I would like to clarify that asyncio *does* most certainly provide support for programs that use multiple event loops and interact with a number of different threads. So, asyncio can definitely be used outside of a purely "single-process, single-threaded, single-event-loop
approach". However, a key point that should be followed is that __async objects__ created in a single event loop are intended to be used only in that event loop. If you try to go outside of the bounds of that, you'll likely find yourself in the territory of undefined behavior (which is a part of why we're deprecating the loop argument throughout the high-level API, to discourage that).

The asyncio part of your program can use a thread to run a function and get the result without blocking the event loop (using loop.run_in_executor(None, func, *args) or the upcoming asyncio.to_thread() in 3.9), schedule callbacks from another thread with loop.call_soon_threadsafe(), or submit a coroutine to be run in a specific event loop with asyncio.run_coroutine_threadsafe() from a different thread. But it does require some thinking about the architecture of your program, and can't just be used to replace an existing threaded program without any considerations.

Fundamentally, OS threads and coroutines are two entirely different models of concurrency; though, we do have interoperability tools in place and are actively working on making them easier to utilize. Also, with adequate arguments for specific real-world use cases, those interoperability tools can be expanded upon as needed. However, these should be separate from existing parts of asyncio rather than changing methods like loop.run_until_complete(), IMO. There's something to be said about having too much purpose crammed into a single API member -- it tends to make the behavior needlessly complex and hard to follow.

On Tue, Jun 9, 2020 at 2:37 AM Stephen J. Turnbull <turnbull.stephen.fw@u.tsukuba.ac.jp> wrote:
Fortunately, Guido has jumped in.  He's the authority on asyncio.  I
recommend you consider his advice very carefully.  Here are a couple
more commments that I had already written when I saw his post.

Celelibi writes:

 > But that doesn't mean we can't try to design asyncio to be more
 > thread-friendly.

True, lack of an example to emulate doesn't mean we can't try ... but
the fact that asyncio and threads are based on completely different
models of concurrency likely does, in combination with that lack.
Strong suggestion that "here be dragons".

 > I'm working on switching out a thread-based client protocol lib for
 > an asyncio-based lib instead.

Have you tried to do this with an alternative to asyncio such as curio
(by David Beazley, IIRC) or trio (by Nathaniel Smith)?  They provide
simpler APIs, and Nathaniel claims that they also provide a
concurrency model that's far easier to understand.  They're still
async def/await-based, but they have a property Nathaniel calls
"respect for causality" that seems very useful in understanding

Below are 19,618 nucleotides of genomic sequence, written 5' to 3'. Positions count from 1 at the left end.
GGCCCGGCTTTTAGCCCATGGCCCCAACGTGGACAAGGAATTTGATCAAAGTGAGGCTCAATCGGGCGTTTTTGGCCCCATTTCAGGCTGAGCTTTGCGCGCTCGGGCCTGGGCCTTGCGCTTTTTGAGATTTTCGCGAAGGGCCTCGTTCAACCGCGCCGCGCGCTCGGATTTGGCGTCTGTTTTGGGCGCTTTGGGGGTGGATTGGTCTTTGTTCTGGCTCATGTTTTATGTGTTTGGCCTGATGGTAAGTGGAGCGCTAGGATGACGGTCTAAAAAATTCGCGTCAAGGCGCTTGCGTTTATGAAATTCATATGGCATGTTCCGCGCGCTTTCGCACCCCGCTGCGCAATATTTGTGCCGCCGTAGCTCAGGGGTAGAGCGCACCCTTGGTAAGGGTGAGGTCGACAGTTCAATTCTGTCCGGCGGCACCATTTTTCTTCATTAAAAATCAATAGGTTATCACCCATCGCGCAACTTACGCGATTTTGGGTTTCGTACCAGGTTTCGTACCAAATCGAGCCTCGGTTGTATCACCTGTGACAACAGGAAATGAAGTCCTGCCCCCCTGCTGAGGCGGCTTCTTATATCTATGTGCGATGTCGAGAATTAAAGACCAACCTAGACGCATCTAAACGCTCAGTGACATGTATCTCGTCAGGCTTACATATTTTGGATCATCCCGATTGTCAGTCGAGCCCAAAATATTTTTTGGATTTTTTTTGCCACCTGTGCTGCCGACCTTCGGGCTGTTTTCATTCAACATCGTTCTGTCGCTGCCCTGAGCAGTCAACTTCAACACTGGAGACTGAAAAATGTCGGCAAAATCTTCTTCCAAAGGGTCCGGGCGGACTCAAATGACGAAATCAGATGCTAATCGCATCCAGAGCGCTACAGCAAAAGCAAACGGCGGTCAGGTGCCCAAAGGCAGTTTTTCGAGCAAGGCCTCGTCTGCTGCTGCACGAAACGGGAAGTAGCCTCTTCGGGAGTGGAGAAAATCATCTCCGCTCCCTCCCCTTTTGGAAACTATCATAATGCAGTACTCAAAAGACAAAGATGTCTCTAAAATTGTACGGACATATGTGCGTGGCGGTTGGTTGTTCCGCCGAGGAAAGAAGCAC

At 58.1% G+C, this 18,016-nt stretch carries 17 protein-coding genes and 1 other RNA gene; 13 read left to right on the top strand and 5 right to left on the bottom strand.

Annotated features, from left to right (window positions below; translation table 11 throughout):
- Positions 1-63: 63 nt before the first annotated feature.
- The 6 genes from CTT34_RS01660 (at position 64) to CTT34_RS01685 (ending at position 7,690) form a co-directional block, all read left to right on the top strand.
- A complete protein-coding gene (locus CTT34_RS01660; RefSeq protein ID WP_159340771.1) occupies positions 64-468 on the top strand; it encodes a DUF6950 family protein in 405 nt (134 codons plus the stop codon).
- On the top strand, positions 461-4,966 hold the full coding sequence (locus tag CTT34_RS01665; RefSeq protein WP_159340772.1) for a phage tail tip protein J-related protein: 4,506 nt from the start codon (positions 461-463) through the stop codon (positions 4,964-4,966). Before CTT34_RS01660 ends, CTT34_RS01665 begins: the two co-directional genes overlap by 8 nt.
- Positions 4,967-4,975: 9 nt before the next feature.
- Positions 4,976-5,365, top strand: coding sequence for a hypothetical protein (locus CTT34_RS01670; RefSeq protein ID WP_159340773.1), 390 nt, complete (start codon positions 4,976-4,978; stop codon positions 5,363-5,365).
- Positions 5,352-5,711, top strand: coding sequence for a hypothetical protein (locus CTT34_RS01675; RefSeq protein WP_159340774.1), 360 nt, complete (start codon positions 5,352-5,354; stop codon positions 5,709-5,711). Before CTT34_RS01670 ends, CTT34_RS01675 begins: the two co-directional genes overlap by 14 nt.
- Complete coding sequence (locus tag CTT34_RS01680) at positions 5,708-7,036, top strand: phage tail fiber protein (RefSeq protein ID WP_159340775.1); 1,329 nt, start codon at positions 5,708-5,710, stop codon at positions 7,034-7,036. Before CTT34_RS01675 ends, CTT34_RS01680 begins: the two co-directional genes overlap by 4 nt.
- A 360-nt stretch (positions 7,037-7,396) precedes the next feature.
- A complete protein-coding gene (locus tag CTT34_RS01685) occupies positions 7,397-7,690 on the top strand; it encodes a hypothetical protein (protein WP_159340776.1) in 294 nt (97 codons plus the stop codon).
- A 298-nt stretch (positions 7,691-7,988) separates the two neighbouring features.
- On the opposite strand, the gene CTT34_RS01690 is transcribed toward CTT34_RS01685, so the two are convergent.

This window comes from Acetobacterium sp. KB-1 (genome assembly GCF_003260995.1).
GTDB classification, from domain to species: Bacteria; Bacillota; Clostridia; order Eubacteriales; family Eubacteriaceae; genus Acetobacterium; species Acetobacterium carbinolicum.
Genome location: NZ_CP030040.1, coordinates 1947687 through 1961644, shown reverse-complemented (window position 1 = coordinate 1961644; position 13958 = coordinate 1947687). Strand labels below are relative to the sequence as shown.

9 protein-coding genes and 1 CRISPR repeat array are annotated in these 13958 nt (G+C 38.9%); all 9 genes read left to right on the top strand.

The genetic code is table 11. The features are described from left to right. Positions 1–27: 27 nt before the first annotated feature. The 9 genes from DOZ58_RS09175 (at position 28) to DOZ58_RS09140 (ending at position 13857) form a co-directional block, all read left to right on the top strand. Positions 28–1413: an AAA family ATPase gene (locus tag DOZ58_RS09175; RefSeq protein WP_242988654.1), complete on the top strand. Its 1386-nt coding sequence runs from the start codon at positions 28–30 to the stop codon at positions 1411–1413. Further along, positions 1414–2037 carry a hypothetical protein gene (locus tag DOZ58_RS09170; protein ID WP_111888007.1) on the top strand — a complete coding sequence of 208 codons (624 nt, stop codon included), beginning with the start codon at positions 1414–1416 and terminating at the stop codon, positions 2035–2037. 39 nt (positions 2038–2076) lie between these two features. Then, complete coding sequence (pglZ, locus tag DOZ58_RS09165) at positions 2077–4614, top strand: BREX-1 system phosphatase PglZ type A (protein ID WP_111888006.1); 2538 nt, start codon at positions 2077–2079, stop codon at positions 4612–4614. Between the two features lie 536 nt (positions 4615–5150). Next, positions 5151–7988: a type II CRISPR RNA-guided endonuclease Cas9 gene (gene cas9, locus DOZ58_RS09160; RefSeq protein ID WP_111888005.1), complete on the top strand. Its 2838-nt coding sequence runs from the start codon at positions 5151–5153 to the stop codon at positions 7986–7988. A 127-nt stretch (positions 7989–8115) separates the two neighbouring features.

> But if it did, I'd end up calling call_soon_threadsafe from the thread
 > that runs the event loop and wait for the result. Which would just lock
 > up.

If I understand correctly, this is the kind of thing that "respect for
causality" helps to identify and to some extent prevent.

 > Another issue I found is that the client protocol lib class isn't always
 > instanciated by the same thread, and its constructor indirectly
 > instanciate asyncio objects (like Event).

The relations among the threading library, the asyncio library, and
the client protocol library in your software are quite unclear to me.
But this sounds very bad for your "divide and conquer" strategy.
Asyncio is fundamentally a single-process, single-threaded,
single-event-loop approach to handling concurrency.  If the asyncio
part of your program can ignore what other threads are doing, you
might be OK, but this kind of coupling means you can't, and will need
to do things like:

 > In the end, its start method will start the event loop in its own
 > thread.  With the deprecation of the loop argument, Event() finds
 > the loop it should use by calling get_event_loop() in its
 > constructor. I therefore had to add a call set_event_loop(), even
 > though this event loop will never run in this thread. That's a
 > pretty ugly hack.

But it's intended to be a temporary one, no?  This is the kind of
thing you need to do when you have multiple incompatible models of
computation running in the same system.

 > The deprecation of the loop arguments looks like an incentive to create
 > the asyncio objects in the threads that use them.

It is.  A major point (perhaps the whole point) of asyncio is to
provide that "single-process, single-threaded, single-event-loop
approach" which nevertheless is extremely fast and scalable for
I/O-bound programs.

If you can't get to the point where all of your interactions with the
threaded code can be done in a single thread, asyncio is very unlikely
to be a good model for your system.

 > Which seems pretty crazy to me as a whole.

You should think carefully about that feeling.  If it's just because
you're temporarily in concurrency model hell, you'll get over that
once the port to asyncio is done.  But if you really need multiple
threads because some code exposes them and you can't port that code to
asyncio, you need to consider whether asyncio can do what you need.

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